Russian official: Snowden accepts Venezuelan offer

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Associated Press

MOSCOW (AP) - The head of the Russian parliament's foreign affairs committee says Edward Snowden has accepted Venezuela's offer of political asylum.
   
Alexei Pushkov made the statement on his Twitter account Tuesday. The message did not clarify how he learned of Snowden's purported acceptance, but Pushkov has acted as an unofficial point-man for the Kremlin on the Snowden affair.
   
Snowden, who revealed details of a U.S. intelligence program to monitor Internet activity, came to Moscow's Sheremetyevo airport on June 23 and was believed to be headed for Cuba. But he did not board that flight and has not been seen since. He is widely believed to be still in the airport's transit zone.

Earlier story:

CARACAS, Venezuela (AP) - Venezuela's president says that his country has received an asylum request from NSA leaker Edward Snowden.
   
President Nicolas Maduro had already offered asylum to Snowden, who apparently is holed up in the transit lounge of a Moscow airport. Bolivia and Nicaragua also say they'll grant asylum. Ecuador says it will consider any request.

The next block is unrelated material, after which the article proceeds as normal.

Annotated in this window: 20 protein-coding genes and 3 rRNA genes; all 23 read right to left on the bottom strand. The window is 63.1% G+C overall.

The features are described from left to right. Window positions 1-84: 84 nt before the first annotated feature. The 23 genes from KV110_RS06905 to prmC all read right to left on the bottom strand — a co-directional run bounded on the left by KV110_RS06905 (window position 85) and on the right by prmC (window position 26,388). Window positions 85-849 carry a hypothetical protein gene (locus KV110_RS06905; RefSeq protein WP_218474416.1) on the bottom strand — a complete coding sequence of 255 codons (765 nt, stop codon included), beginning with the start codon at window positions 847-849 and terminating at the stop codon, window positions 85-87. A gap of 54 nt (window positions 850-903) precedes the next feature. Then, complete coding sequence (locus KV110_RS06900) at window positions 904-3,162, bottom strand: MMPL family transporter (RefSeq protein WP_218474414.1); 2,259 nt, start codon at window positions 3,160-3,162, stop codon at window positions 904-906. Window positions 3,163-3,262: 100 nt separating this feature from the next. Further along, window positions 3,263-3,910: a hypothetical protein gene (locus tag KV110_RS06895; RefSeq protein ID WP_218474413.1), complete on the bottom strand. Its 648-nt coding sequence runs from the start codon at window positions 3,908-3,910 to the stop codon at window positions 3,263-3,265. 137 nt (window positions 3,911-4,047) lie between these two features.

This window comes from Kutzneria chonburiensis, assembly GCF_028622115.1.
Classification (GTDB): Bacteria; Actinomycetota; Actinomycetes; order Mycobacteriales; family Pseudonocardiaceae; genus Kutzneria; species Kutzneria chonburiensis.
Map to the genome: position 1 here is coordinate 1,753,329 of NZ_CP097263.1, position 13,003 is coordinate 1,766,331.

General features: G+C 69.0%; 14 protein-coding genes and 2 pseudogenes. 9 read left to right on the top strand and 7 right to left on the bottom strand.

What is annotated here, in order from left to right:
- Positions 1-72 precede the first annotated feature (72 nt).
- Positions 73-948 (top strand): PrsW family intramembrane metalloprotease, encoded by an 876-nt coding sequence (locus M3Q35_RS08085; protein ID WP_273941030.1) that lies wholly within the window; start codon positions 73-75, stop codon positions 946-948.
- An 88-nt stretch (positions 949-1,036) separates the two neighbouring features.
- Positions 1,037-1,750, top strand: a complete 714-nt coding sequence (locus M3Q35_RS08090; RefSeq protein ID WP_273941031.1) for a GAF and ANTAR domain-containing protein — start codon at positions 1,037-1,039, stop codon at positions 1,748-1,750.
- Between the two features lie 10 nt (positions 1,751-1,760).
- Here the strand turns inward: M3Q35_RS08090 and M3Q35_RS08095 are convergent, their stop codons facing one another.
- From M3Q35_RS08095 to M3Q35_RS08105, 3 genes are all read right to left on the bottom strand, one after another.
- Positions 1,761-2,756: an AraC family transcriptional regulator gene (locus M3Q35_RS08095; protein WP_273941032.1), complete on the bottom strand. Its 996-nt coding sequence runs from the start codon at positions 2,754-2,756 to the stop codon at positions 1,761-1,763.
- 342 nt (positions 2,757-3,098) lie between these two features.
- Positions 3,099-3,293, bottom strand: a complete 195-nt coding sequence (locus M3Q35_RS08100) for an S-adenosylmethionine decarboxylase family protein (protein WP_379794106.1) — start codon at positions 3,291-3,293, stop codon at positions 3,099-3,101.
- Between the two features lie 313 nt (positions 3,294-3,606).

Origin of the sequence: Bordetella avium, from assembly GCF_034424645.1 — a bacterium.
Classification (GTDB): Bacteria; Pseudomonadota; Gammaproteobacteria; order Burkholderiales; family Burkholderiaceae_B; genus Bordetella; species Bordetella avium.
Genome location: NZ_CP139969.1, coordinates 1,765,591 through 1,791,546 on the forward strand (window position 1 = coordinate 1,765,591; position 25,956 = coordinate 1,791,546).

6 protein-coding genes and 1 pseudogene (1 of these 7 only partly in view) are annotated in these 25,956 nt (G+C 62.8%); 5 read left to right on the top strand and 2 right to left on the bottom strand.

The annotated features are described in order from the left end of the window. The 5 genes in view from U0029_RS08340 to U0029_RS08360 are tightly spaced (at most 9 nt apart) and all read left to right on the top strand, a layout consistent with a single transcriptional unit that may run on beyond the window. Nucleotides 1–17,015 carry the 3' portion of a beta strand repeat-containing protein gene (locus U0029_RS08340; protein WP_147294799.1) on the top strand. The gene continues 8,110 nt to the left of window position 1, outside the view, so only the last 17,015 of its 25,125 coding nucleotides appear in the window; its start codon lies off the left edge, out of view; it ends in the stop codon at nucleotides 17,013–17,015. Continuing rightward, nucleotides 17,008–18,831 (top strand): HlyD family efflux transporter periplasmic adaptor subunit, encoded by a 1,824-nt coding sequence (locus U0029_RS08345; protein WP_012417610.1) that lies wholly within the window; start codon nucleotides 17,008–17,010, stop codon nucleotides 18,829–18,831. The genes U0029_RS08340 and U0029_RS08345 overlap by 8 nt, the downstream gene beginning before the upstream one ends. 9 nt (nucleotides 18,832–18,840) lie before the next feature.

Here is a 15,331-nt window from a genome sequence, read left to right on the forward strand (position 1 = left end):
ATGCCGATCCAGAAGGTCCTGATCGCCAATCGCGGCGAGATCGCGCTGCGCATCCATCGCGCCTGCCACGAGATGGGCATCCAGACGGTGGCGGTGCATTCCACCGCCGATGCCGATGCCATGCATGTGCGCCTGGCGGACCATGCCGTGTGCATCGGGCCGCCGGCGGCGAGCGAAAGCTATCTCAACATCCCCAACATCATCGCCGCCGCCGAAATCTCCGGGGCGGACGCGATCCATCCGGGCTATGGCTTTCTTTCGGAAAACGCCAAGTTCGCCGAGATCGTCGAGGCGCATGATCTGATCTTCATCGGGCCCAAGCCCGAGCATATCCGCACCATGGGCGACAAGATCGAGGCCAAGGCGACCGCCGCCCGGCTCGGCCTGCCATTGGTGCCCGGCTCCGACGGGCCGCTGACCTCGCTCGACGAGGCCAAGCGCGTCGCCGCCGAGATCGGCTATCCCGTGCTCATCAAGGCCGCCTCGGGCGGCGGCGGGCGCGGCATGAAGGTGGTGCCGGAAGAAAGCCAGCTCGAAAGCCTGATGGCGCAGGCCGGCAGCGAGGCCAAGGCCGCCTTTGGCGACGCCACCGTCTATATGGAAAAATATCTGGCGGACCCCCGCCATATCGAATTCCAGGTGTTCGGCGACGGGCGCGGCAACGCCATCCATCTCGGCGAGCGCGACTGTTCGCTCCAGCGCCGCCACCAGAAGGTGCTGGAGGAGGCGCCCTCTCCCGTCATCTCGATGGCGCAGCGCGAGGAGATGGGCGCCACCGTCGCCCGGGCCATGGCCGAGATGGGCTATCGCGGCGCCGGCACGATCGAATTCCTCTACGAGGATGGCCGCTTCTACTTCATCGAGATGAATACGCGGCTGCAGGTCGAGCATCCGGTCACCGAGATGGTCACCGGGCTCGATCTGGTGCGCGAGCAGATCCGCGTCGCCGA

Maduro says it is perhaps the world's "first collective humanitarian asylum" with various countries saying "Come here!"
   
But the United States has cancelled Snowden's passport and it's unclear if he has travel documents he would need to leave Moscow.
   
Maduro says Snowden "will have to decide when he flies here, if he finally wants to travel here."
   
He made the comments late Monday in a meeting with Panama's president. The remarks were distributed Tuesday by his office.

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